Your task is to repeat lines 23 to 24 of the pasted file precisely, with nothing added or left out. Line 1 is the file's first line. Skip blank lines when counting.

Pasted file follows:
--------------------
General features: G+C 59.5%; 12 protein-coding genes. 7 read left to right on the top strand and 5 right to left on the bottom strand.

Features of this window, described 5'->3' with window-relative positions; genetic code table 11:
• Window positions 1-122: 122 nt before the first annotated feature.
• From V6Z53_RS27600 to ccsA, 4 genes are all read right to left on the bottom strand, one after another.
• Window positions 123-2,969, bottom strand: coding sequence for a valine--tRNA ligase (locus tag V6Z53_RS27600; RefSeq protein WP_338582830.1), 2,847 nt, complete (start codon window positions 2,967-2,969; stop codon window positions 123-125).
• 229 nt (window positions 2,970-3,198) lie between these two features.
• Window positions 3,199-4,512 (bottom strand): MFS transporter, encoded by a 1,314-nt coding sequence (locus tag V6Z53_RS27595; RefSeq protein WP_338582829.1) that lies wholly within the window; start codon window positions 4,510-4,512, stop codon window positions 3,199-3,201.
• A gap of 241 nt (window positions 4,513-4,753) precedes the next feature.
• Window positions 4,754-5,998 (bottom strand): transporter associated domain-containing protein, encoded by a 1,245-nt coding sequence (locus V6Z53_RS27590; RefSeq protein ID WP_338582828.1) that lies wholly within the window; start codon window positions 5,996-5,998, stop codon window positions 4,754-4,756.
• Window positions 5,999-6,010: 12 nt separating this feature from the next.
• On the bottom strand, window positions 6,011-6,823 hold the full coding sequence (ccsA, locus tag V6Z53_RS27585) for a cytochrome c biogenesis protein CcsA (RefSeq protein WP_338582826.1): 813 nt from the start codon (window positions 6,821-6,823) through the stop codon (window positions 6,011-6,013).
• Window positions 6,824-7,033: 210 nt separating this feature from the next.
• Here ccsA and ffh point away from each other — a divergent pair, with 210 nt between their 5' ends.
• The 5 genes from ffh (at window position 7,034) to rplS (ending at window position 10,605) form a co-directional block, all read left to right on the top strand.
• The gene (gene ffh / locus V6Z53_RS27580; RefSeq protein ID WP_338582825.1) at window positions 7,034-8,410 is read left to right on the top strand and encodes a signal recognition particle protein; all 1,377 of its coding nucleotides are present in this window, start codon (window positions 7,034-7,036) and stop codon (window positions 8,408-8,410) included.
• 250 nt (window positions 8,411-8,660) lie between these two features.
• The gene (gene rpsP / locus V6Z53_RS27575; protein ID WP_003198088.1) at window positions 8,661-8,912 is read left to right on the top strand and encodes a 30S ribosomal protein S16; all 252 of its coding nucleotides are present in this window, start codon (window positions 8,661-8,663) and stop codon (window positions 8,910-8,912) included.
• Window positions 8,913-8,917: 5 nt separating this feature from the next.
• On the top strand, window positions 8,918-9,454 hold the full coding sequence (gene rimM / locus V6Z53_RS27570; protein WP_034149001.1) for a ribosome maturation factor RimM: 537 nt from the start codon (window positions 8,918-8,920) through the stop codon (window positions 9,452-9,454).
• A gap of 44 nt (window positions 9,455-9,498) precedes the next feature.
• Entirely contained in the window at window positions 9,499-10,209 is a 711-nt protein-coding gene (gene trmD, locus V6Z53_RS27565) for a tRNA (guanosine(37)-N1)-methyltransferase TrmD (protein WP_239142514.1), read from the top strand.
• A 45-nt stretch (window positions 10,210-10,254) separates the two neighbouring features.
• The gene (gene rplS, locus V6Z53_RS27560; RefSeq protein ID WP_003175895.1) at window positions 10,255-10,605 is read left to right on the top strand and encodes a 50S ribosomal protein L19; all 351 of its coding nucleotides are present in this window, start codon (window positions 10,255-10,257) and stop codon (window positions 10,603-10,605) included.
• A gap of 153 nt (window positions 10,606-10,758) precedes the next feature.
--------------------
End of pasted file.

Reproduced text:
• The gene (gene rplS, locus V6Z53_RS27560; RefSeq protein ID WP_003175895.1) at window positions 10,255-10,605 is read left to right on the top strand and encodes a 50S ribosomal protein L19; all 351 of its coding nucleotides are present in this window, start codon (window positions 10,255-10,257) and stop codon (window positions 10,603-10,605) included.
• A gap of 153 nt (window positions 10,606-10,758) precedes the next feature.